By analyzing the initial and recurring unemployment insurance claims, it becomes evident that younger people have been disproportionally impacted by COVID-19. Twelve percent of all claims came from those 20-24 years old despite only representing 11 percent of the total share of labor force. The difference is even bigger for the next age cohort or those 25 to 34 years old as 22.6 percent of all unemployment insurance claims came from this age cohort while only 19.4 percent of all jobs in the region did. Older age cohorts have a lesser share of unemployment insurance claims than they make up as a share of the labor force. It should be noted that the youngest workers had this relationship, too (Figure 4).
When it comes to educational attainment, people with a high school diploma or less make up nearly 45 percent of all unemployment insurance claims in the region despite representing only 25.4 percent of the total labor force. It also seems that people with higher education attainment have been insulated by the initial impact of COVID-19 as only 13.9 percent of unemployment insurance claims come from those with a four year degree or higher although this cohort makes up 25.4 percent of the labor force (Figure 5).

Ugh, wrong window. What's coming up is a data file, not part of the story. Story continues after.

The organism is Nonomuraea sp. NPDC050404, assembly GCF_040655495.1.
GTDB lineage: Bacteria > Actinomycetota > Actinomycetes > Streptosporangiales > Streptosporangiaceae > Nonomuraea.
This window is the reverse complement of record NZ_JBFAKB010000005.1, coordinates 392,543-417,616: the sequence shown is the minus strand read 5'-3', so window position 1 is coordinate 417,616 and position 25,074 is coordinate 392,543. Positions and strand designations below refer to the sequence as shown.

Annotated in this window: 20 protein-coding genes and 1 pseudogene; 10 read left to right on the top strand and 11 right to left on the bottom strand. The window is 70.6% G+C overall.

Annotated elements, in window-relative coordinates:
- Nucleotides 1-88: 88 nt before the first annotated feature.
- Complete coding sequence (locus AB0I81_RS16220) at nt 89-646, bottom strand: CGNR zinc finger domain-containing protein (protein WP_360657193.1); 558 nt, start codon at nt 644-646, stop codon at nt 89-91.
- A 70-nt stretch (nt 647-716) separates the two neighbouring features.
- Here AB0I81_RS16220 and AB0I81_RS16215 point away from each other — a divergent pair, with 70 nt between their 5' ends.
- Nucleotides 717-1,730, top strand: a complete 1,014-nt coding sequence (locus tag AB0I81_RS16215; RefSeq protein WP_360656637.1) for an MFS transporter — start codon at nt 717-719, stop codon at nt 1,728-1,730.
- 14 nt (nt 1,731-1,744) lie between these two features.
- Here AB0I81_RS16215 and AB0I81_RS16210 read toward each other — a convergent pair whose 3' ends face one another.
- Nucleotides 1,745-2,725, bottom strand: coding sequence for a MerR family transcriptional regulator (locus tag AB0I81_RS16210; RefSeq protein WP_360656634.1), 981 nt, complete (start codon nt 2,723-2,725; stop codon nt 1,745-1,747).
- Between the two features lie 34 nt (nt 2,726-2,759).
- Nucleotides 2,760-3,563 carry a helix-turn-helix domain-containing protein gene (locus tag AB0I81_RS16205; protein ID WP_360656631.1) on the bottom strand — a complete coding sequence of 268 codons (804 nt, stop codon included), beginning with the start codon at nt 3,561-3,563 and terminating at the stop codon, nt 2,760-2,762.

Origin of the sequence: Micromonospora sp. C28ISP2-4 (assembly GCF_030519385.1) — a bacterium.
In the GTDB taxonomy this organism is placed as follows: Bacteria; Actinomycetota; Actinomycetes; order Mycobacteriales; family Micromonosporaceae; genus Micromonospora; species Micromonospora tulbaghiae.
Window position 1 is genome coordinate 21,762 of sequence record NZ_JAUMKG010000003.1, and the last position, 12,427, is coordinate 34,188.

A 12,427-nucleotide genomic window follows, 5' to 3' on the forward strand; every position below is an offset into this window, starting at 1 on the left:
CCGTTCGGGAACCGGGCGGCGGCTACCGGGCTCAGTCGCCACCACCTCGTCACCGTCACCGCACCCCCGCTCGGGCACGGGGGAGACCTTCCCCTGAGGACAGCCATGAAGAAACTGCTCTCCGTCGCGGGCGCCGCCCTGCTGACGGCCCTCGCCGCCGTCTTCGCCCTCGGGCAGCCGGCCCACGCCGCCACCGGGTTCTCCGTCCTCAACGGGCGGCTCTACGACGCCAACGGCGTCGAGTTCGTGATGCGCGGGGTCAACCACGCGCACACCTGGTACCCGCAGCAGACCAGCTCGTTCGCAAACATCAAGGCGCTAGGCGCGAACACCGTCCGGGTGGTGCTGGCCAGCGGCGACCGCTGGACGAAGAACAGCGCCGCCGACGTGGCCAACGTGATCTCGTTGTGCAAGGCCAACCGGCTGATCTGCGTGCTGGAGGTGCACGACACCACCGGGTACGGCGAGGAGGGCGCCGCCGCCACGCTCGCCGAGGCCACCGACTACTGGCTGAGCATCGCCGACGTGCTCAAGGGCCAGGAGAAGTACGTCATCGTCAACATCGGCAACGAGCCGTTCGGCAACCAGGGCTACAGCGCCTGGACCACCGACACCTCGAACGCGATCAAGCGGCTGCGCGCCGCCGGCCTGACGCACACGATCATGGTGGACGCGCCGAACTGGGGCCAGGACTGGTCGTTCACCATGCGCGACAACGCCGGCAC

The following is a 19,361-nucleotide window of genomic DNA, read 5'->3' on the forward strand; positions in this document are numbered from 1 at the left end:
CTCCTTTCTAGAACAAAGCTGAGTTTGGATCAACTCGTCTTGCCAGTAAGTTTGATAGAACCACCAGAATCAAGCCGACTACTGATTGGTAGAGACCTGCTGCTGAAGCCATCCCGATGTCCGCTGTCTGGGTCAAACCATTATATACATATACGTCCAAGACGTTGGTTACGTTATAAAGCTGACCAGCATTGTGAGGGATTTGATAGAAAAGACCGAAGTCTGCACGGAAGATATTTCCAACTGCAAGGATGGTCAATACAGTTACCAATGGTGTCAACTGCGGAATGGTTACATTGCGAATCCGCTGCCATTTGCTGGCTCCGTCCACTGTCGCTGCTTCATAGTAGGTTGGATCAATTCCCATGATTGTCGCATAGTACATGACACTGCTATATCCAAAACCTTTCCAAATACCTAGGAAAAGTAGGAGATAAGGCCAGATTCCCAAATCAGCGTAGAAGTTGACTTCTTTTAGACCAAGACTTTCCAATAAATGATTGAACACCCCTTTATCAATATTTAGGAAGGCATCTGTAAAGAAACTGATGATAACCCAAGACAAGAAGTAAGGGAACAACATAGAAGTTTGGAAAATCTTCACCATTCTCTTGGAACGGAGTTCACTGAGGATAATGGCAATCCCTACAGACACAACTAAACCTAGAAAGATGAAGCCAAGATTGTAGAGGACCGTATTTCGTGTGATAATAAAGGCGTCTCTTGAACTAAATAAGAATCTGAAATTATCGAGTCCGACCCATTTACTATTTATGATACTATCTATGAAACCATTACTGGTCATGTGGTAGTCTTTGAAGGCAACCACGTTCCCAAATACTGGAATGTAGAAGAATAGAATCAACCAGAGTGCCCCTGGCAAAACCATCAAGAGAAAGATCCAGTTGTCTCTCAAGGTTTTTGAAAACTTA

Lastly, DEED is collecting race and ethnicity information for unemployment insurance applicants and about 85 percent of applicants are Non-Hispanic Whites in Northwest Minnesota. However, there were 2,941 applicants that reported American Indian or Alaska Native or about 5 percent of the total claims in the region. American Indians only make up 3.3 percent of the labor force in the region and indicates a group of people who have faced greater economic impacts from COVID-19. There were also 1,803 applicants from those who reported their ethnicity as Hispanic and about 1,000 claims for Black or African American and Two or More Races.
Monitoring the industries and people impacted by the economic shock of the Coronavirus is important from a recovery standpoint. While not all areas of Northwest Minnesota were greatly impacted by the initial response, those younger and with less education were much more likely to be laid off and should be considered when workforce development polices are pursued in response to the pandemic.